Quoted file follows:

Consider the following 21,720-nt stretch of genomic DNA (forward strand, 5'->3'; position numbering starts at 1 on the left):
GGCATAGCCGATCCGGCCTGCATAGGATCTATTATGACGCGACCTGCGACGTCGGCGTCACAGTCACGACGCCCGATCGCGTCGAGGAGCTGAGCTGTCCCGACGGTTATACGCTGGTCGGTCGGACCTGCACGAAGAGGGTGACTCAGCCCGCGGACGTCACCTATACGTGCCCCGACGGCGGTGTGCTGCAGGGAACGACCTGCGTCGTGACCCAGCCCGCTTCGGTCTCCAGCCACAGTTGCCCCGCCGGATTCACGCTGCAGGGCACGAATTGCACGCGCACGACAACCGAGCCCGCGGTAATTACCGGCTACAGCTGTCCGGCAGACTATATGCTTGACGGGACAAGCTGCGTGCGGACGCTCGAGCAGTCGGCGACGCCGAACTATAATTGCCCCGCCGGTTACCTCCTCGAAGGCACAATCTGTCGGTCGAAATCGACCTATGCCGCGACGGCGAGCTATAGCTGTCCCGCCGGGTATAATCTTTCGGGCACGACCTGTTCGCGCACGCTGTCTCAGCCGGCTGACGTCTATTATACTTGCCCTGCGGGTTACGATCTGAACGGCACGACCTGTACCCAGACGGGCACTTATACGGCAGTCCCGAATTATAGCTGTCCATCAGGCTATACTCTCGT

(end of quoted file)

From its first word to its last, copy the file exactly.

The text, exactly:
Consider the following 21,720-nt stretch of genomic DNA (forward strand, 5'->3'; position numbering starts at 1 on the left):
GGCATAGCCGATCCGGCCTGCATAGGATCTATTATGACGCGACCTGCGACGTCGGCGTCACAGTCACGACGCCCGATCGCGTCGAGGAGCTGAGCTGTCCCGACGGTTATACGCTGGTCGGTCGGACCTGCACGAAGAGGGTGACTCAGCCCGCGGACGTCACCTATACGTGCCCCGACGGCGGTGTGCTGCAGGGAACGACCTGCGTCGTGACCCAGCCCGCTTCGGTCTCCAGCCACAGTTGCCCCGCCGGATTCACGCTGCAGGGCACGAATTGCACGCGCACGACAACCGAGCCCGCGGTAATTACCGGCTACAGCTGTCCGGCAGACTATATGCTTGACGGGACAAGCTGCGTGCGGACGCTCGAGCAGTCGGCGACGCCGAACTATAATTGCCCCGCCGGTTACCTCCTCGAAGGCACAATCTGTCGGTCGAAATCGACCTATGCCGCGACGGCGAGCTATAGCTGTCCCGCCGGGTATAATCTTTCGGGCACGACCTGTTCGCGCACGCTGTCTCAGCCGGCTGACGTCTATTATACTTGCCCTGCGGGTTACGATCTGAACGGCACGACCTGTACCCAGACGGGCACTTATACGGCAGTCCCGAATTATAGCTGTCCATCAGGCTATACTCTCGT